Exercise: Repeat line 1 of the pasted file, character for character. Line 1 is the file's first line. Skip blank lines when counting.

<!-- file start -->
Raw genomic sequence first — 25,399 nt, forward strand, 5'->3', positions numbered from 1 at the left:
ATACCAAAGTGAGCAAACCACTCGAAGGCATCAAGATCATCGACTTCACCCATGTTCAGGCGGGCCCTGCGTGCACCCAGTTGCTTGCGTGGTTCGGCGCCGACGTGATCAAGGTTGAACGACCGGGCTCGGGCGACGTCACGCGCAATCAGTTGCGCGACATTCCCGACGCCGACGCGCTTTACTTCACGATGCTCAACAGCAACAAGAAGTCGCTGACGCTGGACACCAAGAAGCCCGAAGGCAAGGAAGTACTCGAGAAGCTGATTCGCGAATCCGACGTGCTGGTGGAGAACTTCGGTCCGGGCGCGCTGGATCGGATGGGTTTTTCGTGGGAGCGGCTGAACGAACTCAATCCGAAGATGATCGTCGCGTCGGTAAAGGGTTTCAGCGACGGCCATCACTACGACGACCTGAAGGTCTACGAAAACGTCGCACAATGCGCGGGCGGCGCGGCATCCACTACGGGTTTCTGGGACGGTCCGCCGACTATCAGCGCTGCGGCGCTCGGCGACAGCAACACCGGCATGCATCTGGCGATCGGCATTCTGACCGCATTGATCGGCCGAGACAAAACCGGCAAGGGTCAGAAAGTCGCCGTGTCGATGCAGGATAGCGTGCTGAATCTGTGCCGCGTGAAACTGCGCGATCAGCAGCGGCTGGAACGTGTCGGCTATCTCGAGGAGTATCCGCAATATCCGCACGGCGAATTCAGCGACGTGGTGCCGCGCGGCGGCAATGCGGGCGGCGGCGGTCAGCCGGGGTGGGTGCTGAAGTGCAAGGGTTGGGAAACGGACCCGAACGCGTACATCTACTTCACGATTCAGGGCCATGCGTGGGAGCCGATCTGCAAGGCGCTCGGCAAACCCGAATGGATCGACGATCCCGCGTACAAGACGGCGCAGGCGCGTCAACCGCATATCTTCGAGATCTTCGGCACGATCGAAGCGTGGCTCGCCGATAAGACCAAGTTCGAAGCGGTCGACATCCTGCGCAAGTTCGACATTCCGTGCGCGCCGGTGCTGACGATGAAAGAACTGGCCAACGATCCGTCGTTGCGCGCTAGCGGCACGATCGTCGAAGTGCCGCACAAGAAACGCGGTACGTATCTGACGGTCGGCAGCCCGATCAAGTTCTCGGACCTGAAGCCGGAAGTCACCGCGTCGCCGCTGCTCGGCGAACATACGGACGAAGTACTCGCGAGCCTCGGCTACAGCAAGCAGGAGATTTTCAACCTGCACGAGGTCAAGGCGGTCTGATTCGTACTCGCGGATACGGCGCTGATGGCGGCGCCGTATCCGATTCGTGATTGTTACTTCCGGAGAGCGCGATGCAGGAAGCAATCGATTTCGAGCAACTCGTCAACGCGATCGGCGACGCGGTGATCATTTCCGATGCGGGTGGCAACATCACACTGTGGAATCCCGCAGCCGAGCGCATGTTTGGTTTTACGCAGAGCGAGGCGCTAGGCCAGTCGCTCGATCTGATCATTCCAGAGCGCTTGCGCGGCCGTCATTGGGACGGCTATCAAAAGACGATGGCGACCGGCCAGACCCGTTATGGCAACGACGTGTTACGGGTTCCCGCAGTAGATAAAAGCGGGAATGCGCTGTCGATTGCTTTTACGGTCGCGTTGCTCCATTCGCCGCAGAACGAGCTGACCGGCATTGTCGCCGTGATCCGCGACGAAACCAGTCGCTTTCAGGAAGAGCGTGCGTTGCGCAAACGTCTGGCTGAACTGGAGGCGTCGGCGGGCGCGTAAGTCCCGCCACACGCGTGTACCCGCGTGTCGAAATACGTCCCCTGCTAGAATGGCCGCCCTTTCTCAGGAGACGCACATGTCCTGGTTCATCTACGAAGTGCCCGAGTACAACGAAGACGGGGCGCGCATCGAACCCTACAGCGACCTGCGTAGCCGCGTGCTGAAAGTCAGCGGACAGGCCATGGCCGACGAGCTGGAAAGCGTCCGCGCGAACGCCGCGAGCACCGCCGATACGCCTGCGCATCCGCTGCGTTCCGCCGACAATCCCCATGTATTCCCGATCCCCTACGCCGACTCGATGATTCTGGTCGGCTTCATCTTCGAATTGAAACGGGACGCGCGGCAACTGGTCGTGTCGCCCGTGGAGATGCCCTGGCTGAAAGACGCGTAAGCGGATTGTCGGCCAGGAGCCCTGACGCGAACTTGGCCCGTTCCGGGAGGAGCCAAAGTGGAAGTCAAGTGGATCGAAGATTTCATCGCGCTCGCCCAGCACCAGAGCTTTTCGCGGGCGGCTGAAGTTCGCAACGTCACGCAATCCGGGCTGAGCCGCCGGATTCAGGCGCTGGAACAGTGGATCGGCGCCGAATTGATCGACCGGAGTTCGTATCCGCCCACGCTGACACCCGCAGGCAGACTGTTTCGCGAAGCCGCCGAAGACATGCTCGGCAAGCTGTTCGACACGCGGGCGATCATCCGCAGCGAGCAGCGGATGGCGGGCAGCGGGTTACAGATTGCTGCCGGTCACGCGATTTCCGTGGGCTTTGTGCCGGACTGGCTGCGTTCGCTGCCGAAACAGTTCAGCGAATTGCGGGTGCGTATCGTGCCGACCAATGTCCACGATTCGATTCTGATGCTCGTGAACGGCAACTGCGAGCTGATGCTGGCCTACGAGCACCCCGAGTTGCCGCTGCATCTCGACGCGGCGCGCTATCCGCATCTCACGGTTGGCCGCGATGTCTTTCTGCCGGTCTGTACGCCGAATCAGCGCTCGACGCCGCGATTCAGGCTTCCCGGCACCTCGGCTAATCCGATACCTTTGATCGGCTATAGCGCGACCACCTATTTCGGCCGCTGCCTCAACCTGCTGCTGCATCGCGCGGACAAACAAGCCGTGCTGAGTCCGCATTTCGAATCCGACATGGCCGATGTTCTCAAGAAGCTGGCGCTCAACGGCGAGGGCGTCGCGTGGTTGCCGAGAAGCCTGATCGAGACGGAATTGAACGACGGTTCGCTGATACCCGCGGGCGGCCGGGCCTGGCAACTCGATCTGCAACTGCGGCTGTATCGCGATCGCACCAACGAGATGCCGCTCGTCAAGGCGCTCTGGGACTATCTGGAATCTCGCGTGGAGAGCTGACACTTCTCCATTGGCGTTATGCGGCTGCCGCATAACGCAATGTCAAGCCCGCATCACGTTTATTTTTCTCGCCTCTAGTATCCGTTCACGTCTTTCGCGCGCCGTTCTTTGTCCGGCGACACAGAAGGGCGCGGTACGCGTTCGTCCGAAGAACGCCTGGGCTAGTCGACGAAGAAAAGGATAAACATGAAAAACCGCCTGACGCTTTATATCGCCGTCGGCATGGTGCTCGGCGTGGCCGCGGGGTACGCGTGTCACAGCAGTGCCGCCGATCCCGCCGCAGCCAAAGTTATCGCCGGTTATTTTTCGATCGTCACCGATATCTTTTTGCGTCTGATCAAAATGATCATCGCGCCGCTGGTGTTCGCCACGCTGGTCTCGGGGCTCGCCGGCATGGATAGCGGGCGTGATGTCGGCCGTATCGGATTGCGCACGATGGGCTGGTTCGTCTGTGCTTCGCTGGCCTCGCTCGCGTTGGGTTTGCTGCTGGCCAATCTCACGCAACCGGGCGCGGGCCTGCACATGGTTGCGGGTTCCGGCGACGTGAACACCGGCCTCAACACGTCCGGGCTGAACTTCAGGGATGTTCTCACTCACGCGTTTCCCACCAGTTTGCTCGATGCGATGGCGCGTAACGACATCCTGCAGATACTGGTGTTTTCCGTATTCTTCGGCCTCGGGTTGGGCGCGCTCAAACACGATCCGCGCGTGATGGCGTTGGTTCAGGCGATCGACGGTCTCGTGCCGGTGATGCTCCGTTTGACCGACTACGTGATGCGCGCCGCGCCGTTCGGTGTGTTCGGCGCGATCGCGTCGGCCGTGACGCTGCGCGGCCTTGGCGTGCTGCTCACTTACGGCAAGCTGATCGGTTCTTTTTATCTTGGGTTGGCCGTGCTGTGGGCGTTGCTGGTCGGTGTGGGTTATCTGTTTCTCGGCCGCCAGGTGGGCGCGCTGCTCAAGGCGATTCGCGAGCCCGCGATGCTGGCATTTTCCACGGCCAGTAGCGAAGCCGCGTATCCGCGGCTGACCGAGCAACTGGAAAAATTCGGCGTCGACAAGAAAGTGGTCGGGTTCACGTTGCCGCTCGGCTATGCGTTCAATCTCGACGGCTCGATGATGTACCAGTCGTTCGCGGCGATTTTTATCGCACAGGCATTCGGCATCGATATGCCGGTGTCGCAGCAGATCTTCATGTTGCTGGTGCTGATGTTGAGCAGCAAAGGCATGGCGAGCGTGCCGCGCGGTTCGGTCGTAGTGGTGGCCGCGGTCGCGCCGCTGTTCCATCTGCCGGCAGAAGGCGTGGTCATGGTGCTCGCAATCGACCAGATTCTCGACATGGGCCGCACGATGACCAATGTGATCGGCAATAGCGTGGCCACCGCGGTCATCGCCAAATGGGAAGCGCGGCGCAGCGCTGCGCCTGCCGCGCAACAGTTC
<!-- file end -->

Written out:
Raw genomic sequence first — 25,399 nt, forward strand, 5'->3', positions numbered from 1 at the left: